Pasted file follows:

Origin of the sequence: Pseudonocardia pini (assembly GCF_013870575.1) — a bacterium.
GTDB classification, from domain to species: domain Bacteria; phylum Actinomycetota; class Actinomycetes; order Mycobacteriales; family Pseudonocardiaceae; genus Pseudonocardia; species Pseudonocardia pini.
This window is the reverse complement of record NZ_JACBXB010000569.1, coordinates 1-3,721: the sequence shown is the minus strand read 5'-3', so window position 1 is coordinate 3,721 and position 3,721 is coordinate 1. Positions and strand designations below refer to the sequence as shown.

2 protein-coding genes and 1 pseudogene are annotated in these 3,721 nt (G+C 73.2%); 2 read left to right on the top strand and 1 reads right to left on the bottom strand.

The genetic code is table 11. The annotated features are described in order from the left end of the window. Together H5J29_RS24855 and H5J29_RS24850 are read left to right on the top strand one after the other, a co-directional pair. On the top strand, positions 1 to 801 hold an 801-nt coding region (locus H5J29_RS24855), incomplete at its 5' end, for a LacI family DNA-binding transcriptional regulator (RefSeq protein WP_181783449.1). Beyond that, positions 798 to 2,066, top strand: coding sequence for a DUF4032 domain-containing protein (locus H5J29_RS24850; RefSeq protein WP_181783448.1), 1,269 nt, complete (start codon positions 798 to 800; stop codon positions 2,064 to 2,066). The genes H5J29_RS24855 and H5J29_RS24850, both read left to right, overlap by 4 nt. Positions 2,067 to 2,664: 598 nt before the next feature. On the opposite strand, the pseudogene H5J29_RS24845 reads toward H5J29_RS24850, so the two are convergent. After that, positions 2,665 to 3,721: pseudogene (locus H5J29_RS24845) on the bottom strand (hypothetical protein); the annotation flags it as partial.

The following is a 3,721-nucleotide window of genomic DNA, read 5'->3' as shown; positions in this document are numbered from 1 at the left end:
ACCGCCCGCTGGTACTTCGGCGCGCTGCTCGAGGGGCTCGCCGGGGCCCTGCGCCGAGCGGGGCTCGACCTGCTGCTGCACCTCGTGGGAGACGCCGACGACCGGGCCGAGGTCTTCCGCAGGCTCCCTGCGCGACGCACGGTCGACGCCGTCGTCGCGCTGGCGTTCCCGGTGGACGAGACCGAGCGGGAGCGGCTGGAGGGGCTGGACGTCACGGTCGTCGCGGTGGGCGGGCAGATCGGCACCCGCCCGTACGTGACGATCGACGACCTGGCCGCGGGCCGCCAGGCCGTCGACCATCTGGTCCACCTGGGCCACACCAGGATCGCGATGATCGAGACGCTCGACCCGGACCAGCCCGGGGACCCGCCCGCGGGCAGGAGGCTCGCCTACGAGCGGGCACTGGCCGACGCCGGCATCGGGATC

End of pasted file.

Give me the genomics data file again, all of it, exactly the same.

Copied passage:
Origin of the sequence: Pseudonocardia pini (assembly GCF_013870575.1) — a bacterium.
GTDB classification, from domain to species: domain Bacteria; phylum Actinomycetota; class Actinomycetes; order Mycobacteriales; family Pseudonocardiaceae; genus Pseudonocardia; species Pseudonocardia pini.
This window is the reverse complement of record NZ_JACBXB010000569.1, coordinates 1-3,721: the sequence shown is the minus strand read 5'-3', so window position 1 is coordinate 3,721 and position 3,721 is coordinate 1. Positions and strand designations below refer to the sequence as shown.

2 protein-coding genes and 1 pseudogene are annotated in these 3,721 nt (G+C 73.2%); 2 read left to right on the top strand and 1 reads right to left on the bottom strand.

The genetic code is table 11. The annotated features are described in order from the left end of the window. Together H5J29_RS24855 and H5J29_RS24850 are read left to right on the top strand one after the other, a co-directional pair. On the top strand, positions 1 to 801 hold an 801-nt coding region (locus H5J29_RS24855), incomplete at its 5' end, for a LacI family DNA-binding transcriptional regulator (RefSeq protein WP_181783449.1). Beyond that, positions 798 to 2,066, top strand: coding sequence for a DUF4032 domain-containing protein (locus H5J29_RS24850; RefSeq protein WP_181783448.1), 1,269 nt, complete (start codon positions 798 to 800; stop codon positions 2,064 to 2,066). The genes H5J29_RS24855 and H5J29_RS24850, both read left to right, overlap by 4 nt. Positions 2,067 to 2,664: 598 nt before the next feature. On the opposite strand, the pseudogene H5J29_RS24845 reads toward H5J29_RS24850, so the two are convergent. After that, positions 2,665 to 3,721: pseudogene (locus H5J29_RS24845) on the bottom strand (hypothetical protein); the annotation flags it as partial.

The following is a 3,721-nucleotide window of genomic DNA, read 5'->3' as shown; positions in this document are numbered from 1 at the left end:
ACCGCCCGCTGGTACTTCGGCGCGCTGCTCGAGGGGCTCGCCGGGGCCCTGCGCCGAGCGGGGCTCGACCTGCTGCTGCACCTCGTGGGAGACGCCGACGACCGGGCCGAGGTCTTCCGCAGGCTCCCTGCGCGACGCACGGTCGACGCCGTCGTCGCGCTGGCGTTCCCGGTGGACGAGACCGAGCGGGAGCGGCTGGAGGGGCTGGACGTCACGGTCGTCGCGGTGGGCGGGCAGATCGGCACCCGCCCGTACGTGACGATCGACGACCTGGCCGCGGGCCGCCAGGCCGTCGACCATCTGGTCCACCTGGGCCACACCAGGATCGCGATGATCGAGACGCTCGACCCGGACCAGCCCGGGGACCCGCCCGCGGGCAGGAGGCTCGCCTACGAGCGGGCACTGGCCGACGCCGGCATCGGGATC